Wednesday, March 14, 2007

Merleau-Ponty's way of engaging the reader to explore subtleties and obscure facets

Three New Books posted by Fido the Yak at 5:27 PM Saturday, March 03, 2007 I went to the bookstore this past week and picked up three titles:
  • Desire and Distance: Introduction to a Phenomenology of Perception, by Renaud Barbaras (translated by Paul B. Milan, Stanford University Press, 2007). I thought Merleau-Ponty had already written the book on the subject, but Barbaras impressed me at several points for his willingness to go through and beyond Merleau-Ponty. His first sentence reads: "The question of perception not only has a 'technical' or a 'regional' scope, as we often tend to think; it merges in reality with the ontological question in its simplest sense, namely as an inquiry into the meaning of the being of what is" (p. 1).
  • The Present Personal: Philosophy and the Hidden Face of Language, by Hagi Kenaan (Columbia University Press, 2005). Kenaan describes his book as "a philosophical attempt to think the depth of the possibility of listening to the other person" (p. ix). He asks, "How do you inhabit your language, or, in what way is it you that inhabits the language that you speak to me?" (p. 1). Neither Kenaan nor Cavarero appear to be aware of one another's work.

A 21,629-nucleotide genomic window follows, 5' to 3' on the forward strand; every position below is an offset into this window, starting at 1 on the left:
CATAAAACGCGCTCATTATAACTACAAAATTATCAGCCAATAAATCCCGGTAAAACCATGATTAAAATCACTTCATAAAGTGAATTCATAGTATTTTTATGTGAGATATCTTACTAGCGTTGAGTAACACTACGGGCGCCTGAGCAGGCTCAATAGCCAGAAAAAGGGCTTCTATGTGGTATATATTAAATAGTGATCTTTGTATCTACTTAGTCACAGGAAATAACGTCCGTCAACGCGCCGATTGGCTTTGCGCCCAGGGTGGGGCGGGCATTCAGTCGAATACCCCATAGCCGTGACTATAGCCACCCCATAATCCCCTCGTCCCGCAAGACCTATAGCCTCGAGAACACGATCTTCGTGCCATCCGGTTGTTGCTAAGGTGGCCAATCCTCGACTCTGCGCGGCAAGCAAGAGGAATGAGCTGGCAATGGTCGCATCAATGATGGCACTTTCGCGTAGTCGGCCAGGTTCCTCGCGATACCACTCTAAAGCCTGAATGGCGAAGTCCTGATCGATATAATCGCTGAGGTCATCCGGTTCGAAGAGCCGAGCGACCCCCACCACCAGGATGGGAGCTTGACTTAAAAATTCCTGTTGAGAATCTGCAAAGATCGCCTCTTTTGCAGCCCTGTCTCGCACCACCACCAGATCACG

• Consciousness and the Acquisition of Language, by Maurice Merleau-Ponty (translated by Hugh J. Silverman, Northwestern University Press, 1973). The book is comprised of lecture notes from a course taught by Merleau-Ponty at the Sorbonne. The notes were taken by students and approved for publication by Merleau-Ponty. The book is missing a lot of what I love about Merleau-Ponty–not simply his style, as if that could be reduced to a kind of belletristic display, but his way of engaging the reader to explore subtleties and obscure facets of a philosophical problem. I want to study the book, though, because the topic has arisen in my own thinking, and because Merleau-Ponty's approach to language is so startling even today that I want to fully appreciate where he was coming from and how his thinking developed.

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